Is Vaginal Numbness Normal? Plus What to Do About It

Vaginal numbness is common from time to time. Numbness may feel like the tingly pins-and-needles feeling you might get when your leg “falls asleep,” an inability to climax during sex, or a complete lack of feeling, depending on the cause. Most of the time, the cause of vaginal numbness is a nerve issue, or blocked blood flow to the vaginal area. 

It is not uncommon to experience temporary numbness after activities like riding a bike, using a vibrator at high speed, or overstimulation during sexual activity. But contrary to popular belief, these activities won’t leave permanent effects that you need to be worried about. This kind of numbness will subside once you take a break. 

Prolonged numbness, on the other hand, can indicate an underlying health problem such as infections, hormonal changes, stress, and injuries.

Side view of legs in bed

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Stress and Hormonal Changes

During menopause, there is a significant drop in estrogen levels. When there is less estrogen, the vaginal walls can become thin, dry, and less elastic, which is known as vaginal atrophy. For many people, vaginal atrophy can make intercourse painful, and lead to decreased sensation in the area.

Persistent stress can also make it difficult for you to experience arousal. One 2014 study showed women with high levels of chronic stress experienced lower levels of genital sexual arousal. 

The mechanism behind this needs more research to be fully understood, but the study found that this may be due to cortisol (the stress hormone) interfering with the sympathetic nervous system (SNS). The SNS is a network of nerves that helps your body activate its “fight-or-flight” response. Under stress, the SNS can slow down and suppress blood flow to areas of the body, like the genitals, which interferes with arousal and sensation.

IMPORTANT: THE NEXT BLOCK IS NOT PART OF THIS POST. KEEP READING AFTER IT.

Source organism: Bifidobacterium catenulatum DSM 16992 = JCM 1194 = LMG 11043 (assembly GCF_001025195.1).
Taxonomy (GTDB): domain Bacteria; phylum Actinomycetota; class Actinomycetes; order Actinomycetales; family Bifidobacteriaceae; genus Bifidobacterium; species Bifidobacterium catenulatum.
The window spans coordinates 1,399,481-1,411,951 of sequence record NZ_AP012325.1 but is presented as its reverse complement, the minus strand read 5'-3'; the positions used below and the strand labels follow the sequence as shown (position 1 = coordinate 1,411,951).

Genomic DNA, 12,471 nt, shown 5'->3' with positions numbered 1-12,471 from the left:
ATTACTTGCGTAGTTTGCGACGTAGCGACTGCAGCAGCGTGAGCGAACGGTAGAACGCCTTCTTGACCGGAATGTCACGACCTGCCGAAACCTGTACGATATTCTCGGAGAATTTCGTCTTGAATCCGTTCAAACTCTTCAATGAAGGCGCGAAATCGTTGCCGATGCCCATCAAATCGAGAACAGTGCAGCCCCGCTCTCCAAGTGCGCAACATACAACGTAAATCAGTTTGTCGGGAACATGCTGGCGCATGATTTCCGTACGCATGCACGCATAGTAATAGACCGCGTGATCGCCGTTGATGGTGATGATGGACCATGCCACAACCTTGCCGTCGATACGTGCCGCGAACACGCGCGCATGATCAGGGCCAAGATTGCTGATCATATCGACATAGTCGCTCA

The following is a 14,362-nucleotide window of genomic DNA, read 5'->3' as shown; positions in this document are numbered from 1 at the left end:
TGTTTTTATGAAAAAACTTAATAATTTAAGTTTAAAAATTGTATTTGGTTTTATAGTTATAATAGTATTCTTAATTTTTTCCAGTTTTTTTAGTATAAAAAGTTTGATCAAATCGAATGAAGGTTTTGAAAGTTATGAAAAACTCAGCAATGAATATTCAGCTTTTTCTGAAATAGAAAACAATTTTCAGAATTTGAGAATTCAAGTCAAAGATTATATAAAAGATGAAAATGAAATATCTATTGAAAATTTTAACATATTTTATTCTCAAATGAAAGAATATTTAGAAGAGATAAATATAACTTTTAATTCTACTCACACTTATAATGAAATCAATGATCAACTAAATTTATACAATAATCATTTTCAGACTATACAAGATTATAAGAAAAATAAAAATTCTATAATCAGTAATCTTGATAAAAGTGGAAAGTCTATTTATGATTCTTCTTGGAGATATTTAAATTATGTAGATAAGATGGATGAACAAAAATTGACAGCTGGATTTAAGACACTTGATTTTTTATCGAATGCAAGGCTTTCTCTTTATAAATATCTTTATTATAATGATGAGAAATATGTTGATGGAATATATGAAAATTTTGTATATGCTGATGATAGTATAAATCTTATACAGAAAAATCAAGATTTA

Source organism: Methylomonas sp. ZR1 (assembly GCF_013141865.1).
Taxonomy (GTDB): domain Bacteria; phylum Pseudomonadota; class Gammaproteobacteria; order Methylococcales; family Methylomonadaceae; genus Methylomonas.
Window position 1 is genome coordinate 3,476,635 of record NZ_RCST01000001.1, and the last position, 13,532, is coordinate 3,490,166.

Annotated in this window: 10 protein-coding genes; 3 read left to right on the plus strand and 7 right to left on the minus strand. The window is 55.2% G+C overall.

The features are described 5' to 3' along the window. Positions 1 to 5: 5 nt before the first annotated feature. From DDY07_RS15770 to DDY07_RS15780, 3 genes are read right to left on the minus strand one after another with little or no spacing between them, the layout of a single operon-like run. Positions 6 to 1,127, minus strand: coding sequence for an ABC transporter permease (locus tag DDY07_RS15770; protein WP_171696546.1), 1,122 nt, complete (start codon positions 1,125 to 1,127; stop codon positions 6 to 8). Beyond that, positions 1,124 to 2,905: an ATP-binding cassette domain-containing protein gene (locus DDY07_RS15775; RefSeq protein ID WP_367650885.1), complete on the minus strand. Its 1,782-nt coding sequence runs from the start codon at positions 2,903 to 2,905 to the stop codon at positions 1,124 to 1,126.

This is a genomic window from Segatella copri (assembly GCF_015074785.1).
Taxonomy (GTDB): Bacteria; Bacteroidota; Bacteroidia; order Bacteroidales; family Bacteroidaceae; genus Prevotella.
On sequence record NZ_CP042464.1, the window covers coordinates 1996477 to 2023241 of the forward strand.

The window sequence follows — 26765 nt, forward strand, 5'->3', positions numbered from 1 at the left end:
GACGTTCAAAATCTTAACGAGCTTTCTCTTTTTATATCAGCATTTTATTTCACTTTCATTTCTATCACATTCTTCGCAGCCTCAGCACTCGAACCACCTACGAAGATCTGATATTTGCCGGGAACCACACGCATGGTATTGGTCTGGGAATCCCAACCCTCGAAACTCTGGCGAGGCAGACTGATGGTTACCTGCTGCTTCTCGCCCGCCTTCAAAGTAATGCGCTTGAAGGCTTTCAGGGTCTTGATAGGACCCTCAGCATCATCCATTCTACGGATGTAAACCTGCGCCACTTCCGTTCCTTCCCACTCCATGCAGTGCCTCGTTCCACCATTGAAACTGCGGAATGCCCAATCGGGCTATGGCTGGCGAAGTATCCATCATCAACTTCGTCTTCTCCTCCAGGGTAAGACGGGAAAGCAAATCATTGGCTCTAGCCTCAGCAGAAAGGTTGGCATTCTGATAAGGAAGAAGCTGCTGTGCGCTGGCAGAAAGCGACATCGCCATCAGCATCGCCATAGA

Vaginal Birth

Giving birth naturally can stretch or even injure the nerves in your pelvis. During complicated vaginal deliveries, the pelvic floor muscles are strained, which can result in reduced blood flow, vaginal atrophy, and loss of sensation. This is especially true if you deliver a large baby. 

Babies that weigh more than 8 pounds, 13 ounces (4,000 grams), are considered large for gestational age (LGA).

The good news is that a stretched vagina due to vaginal birth usually resolves with time, as the nerves regenerate and blood flow improves.

Trauma

If you’ve experienced sexual assault or other trauma, it could cause numbness during sexual activity. This could be due to a physical injury, or a psychological reaction that causes you to be stressed or fearful of having sex again. 

The stress hormone cortisol is elevated following exposure to trauma, which can cause your body to inhibit blood flow to your vaginal area and result in numbness during sex.

Inflammatory Diseases (MS and Lupus)

Inflammatory diseases like lupus and multiple sclerosis can damage nerves in the body by causing inflammation of the nerves or the tissue around the nerves. This may result in vaginal numbness.

For example, people with lupus can suffer from Raynaud’s phenomenon, a condition in which areas of the body — such as fingers and toes — feel numb and cool in response to triggers like cold and stress. It happens when the arteries that supply blood to the skin constrict excessively and limit blood flow to the area.